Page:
The Woman, the Girl, and the Screaming Horse

PicassoGuernica

The memory. The painting. Picasso’s Guernica.

Greetings from Madrid! I’m here to relax, to learn, to seek similarities, to find differences…to be overcome by the beauty of it all.

And today I was overcome, by the presence of an old acquaintance: the gigantic Guernica, arguably Pablo Picasso’s most famous painting. We have a little story, the painting and I.

I have a very clear memory of seeing Guernica, decades ago, with my mother and my sister, in Manhattan. I can picture the monumental canvas from the viewpoint of a young child, maybe six years old, standing left of its center, gazing up at the disturbing figures in their somber colors. It was the horse that affected me the most–the horse screaming in the midst of the broken people, beside the impassive bull.

“What is this? I remember asking my mother as I tried to make sense of the images.

“It’s about a war–in Spain,” she replied. “It was painted by Pablo Picasso.” Mom was an artist herself, so I had heard of Picasso, had seen photos of his cubist imaginings. I nodded slowly, wincing at the horse in his agony. The image never left me.

Years and years later, though, I had cause to doubt my memory when I read that Guernica was housed in the Reina Sofia in Madrid. That made sense–Picasso was a Spaniard, of course–but how, then, could I have seen it in New York?

The answer lay in the painting’s complicated history. Picasso painted it, as we know, to memorialize the victims of the 1937 bombing of the town of Guernica in the Basque country, in the northeast of Spain, during the civil war that saw fascist dictator Francisco Franco take power. Though such complete devastation and killing of civilians would become all too familiar during the rapidly approaching years of World War II, at the time, the destruction of the bombing raid on Guernica was unprecedented and utterly shocking. When Picasso completed the painting, he declared that it would never hang in Spain until the country was released from the grip of fascism and had become a peaceful republic once more. The painting toured the world, and eventually it came to be housed in the Museum of Modern Art (MoMA)…in Manhattan.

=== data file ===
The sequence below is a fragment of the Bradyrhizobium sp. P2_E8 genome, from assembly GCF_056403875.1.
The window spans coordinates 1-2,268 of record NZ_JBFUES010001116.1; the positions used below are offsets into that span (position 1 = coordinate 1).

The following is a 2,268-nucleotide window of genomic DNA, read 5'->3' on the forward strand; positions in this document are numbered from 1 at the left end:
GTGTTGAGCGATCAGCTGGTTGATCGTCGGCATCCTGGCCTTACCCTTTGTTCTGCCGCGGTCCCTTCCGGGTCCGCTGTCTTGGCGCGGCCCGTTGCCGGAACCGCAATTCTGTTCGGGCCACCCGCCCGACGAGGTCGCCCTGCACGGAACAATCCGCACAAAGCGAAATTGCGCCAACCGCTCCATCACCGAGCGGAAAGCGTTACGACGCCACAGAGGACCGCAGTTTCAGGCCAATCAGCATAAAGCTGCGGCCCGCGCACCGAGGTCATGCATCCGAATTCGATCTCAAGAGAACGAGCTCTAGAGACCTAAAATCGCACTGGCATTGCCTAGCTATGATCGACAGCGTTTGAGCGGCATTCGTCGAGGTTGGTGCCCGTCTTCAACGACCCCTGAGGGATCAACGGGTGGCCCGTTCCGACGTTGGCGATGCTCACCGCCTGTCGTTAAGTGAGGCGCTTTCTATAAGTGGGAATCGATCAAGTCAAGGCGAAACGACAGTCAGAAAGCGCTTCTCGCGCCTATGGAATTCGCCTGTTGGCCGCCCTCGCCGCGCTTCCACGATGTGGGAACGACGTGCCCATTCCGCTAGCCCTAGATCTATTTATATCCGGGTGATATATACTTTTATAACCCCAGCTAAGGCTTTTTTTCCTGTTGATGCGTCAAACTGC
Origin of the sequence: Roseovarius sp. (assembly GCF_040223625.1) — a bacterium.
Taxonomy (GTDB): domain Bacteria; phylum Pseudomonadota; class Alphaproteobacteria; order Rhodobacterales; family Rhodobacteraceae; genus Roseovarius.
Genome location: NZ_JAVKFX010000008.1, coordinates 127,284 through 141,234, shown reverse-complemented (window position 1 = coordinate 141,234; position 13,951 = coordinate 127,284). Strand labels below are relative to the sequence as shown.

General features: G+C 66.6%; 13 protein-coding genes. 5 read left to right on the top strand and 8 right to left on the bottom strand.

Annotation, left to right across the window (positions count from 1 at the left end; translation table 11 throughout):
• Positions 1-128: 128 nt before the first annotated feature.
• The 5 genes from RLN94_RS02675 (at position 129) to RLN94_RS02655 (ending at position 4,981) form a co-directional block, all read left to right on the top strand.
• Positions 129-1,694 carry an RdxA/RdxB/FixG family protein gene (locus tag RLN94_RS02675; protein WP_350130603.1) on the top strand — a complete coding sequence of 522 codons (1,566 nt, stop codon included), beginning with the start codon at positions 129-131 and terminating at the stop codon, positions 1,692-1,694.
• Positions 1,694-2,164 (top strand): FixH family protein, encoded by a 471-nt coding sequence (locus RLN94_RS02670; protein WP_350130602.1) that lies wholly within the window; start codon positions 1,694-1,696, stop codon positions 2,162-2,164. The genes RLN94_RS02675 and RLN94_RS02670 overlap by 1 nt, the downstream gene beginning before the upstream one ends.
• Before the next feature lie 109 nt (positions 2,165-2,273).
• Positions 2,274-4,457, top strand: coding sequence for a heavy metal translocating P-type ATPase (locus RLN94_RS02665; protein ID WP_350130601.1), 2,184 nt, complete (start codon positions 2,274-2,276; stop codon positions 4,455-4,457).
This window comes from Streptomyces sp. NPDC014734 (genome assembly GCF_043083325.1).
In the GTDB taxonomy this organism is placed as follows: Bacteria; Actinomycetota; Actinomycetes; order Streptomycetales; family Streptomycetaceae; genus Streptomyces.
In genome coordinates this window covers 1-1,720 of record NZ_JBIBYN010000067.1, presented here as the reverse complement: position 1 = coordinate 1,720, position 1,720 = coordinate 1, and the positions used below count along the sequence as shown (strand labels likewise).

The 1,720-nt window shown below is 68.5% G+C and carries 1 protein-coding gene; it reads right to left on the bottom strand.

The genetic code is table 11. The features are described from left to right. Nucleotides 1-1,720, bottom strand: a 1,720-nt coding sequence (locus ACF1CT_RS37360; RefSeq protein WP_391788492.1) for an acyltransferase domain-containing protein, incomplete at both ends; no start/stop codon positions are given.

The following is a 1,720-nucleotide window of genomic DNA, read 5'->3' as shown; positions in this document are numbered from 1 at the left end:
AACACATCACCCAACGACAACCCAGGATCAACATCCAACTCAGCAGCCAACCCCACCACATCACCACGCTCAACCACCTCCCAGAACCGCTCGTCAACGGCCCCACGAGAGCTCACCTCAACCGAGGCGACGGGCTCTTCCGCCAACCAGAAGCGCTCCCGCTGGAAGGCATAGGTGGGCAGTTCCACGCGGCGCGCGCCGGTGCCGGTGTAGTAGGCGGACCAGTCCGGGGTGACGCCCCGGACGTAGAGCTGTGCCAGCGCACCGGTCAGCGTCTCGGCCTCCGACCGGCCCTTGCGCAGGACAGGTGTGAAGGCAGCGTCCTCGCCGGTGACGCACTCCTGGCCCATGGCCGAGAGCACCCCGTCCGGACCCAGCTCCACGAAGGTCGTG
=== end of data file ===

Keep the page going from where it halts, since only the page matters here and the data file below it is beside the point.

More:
So I did see it–on one of the many trips into the city that my mother took us on in the summer and around Christmas, when school was out.

Picasso lived until 1973, and two years later, Franco died. Once fascism had fallen, negotiations between The Prado, Spain’s premiere museum, and MoMA finally brought the painting home in 1981. It hangs now in the Reina Sofia, where the Prado moved its collection of contemporary art when it ran out of room.

So this evening, in Madrid, half a world away from MoMA, half a lifetime away from that little girl in front of a giant painting, I encountered Guernica once again. I tried to be patient about finding it, moving slowly at first from room to room. I examined the Dalis and the Miros, lingered over the photos of Lorca (another victim of the civil war) and his La Barraca theatre group, but finally the suspense got the better of me and I left my daughter–my traveling buddy–behind and went in search of the huge canvas.

And I found it. On a great, white wall all by itself. The crowd was thin, so I was able to move right up close, left of its center once again, and look up at, of course, the horse.